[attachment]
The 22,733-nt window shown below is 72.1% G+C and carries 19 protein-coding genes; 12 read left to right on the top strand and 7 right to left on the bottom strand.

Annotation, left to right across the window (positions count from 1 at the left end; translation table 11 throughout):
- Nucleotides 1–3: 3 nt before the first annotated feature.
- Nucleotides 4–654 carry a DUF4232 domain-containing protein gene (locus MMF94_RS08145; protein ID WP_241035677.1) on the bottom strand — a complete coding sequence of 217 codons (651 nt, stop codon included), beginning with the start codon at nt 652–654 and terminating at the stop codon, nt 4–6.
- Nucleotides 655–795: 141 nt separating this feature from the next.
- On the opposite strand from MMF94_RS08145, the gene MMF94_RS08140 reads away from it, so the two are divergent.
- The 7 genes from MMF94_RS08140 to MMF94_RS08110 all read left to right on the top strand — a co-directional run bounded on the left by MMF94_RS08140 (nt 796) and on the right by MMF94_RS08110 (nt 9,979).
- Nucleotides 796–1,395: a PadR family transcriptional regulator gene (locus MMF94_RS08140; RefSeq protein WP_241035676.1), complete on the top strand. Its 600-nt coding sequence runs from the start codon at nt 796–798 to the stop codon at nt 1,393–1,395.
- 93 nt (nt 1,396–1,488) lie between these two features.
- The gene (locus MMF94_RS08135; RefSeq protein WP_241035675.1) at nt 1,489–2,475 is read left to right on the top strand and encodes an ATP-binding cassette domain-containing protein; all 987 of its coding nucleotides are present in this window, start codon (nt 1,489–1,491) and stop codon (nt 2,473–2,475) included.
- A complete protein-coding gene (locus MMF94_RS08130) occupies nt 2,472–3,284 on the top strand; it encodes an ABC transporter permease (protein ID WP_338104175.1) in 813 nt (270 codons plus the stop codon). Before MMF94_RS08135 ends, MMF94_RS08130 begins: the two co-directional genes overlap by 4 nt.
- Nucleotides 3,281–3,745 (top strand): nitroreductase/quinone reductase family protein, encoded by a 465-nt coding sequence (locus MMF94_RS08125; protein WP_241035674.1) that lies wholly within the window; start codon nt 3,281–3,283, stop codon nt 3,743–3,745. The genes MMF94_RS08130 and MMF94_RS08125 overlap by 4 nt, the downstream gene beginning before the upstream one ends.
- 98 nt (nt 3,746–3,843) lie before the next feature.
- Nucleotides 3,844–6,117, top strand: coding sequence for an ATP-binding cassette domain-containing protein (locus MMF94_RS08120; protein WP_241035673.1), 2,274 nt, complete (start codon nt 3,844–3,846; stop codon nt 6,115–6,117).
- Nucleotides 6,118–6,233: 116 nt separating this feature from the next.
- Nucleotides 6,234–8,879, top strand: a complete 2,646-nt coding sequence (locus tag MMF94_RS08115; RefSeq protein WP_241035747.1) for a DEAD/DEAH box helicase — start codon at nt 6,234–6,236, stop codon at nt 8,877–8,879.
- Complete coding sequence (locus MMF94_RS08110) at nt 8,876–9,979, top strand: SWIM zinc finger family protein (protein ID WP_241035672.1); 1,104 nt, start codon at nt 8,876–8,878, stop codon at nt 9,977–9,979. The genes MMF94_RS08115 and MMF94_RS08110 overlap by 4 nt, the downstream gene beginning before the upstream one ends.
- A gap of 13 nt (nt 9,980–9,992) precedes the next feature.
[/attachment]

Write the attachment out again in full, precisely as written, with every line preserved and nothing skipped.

The 22,733-nt window shown below is 72.1% G+C and carries 19 protein-coding genes; 12 read left to right on the top strand and 7 right to left on the bottom strand.

Annotation, left to right across the window (positions count from 1 at the left end; translation table 11 throughout):
- Nucleotides 1–3: 3 nt before the first annotated feature.
- Nucleotides 4–654 carry a DUF4232 domain-containing protein gene (locus MMF94_RS08145; protein ID WP_241035677.1) on the bottom strand — a complete coding sequence of 217 codons (651 nt, stop codon included), beginning with the start codon at nt 652–654 and terminating at the stop codon, nt 4–6.
- Nucleotides 655–795: 141 nt separating this feature from the next.
- On the opposite strand from MMF94_RS08145, the gene MMF94_RS08140 reads away from it, so the two are divergent.
- The 7 genes from MMF94_RS08140 to MMF94_RS08110 all read left to right on the top strand — a co-directional run bounded on the left by MMF94_RS08140 (nt 796) and on the right by MMF94_RS08110 (nt 9,979).
- Nucleotides 796–1,395: a PadR family transcriptional regulator gene (locus MMF94_RS08140; RefSeq protein WP_241035676.1), complete on the top strand. Its 600-nt coding sequence runs from the start codon at nt 796–798 to the stop codon at nt 1,393–1,395.
- 93 nt (nt 1,396–1,488) lie between these two features.
- The gene (locus MMF94_RS08135; RefSeq protein WP_241035675.1) at nt 1,489–2,475 is read left to right on the top strand and encodes an ATP-binding cassette domain-containing protein; all 987 of its coding nucleotides are present in this window, start codon (nt 1,489–1,491) and stop codon (nt 2,473–2,475) included.
- A complete protein-coding gene (locus MMF94_RS08130) occupies nt 2,472–3,284 on the top strand; it encodes an ABC transporter permease (protein ID WP_338104175.1) in 813 nt (270 codons plus the stop codon). Before MMF94_RS08135 ends, MMF94_RS08130 begins: the two co-directional genes overlap by 4 nt.
- Nucleotides 3,281–3,745 (top strand): nitroreductase/quinone reductase family protein, encoded by a 465-nt coding sequence (locus MMF94_RS08125; protein WP_241035674.1) that lies wholly within the window; start codon nt 3,281–3,283, stop codon nt 3,743–3,745. The genes MMF94_RS08130 and MMF94_RS08125 overlap by 4 nt, the downstream gene beginning before the upstream one ends.
- 98 nt (nt 3,746–3,843) lie before the next feature.
- Nucleotides 3,844–6,117, top strand: coding sequence for an ATP-binding cassette domain-containing protein (locus MMF94_RS08120; protein WP_241035673.1), 2,274 nt, complete (start codon nt 3,844–3,846; stop codon nt 6,115–6,117).
- Nucleotides 6,118–6,233: 116 nt separating this feature from the next.
- Nucleotides 6,234–8,879, top strand: a complete 2,646-nt coding sequence (locus tag MMF94_RS08115; RefSeq protein WP_241035747.1) for a DEAD/DEAH box helicase — start codon at nt 6,234–6,236, stop codon at nt 8,877–8,879.
- Complete coding sequence (locus MMF94_RS08110) at nt 8,876–9,979, top strand: SWIM zinc finger family protein (protein ID WP_241035672.1); 1,104 nt, start codon at nt 8,876–8,878, stop codon at nt 9,977–9,979. The genes MMF94_RS08115 and MMF94_RS08110 overlap by 4 nt, the downstream gene beginning before the upstream one ends.
- A gap of 13 nt (nt 9,980–9,992) precedes the next feature.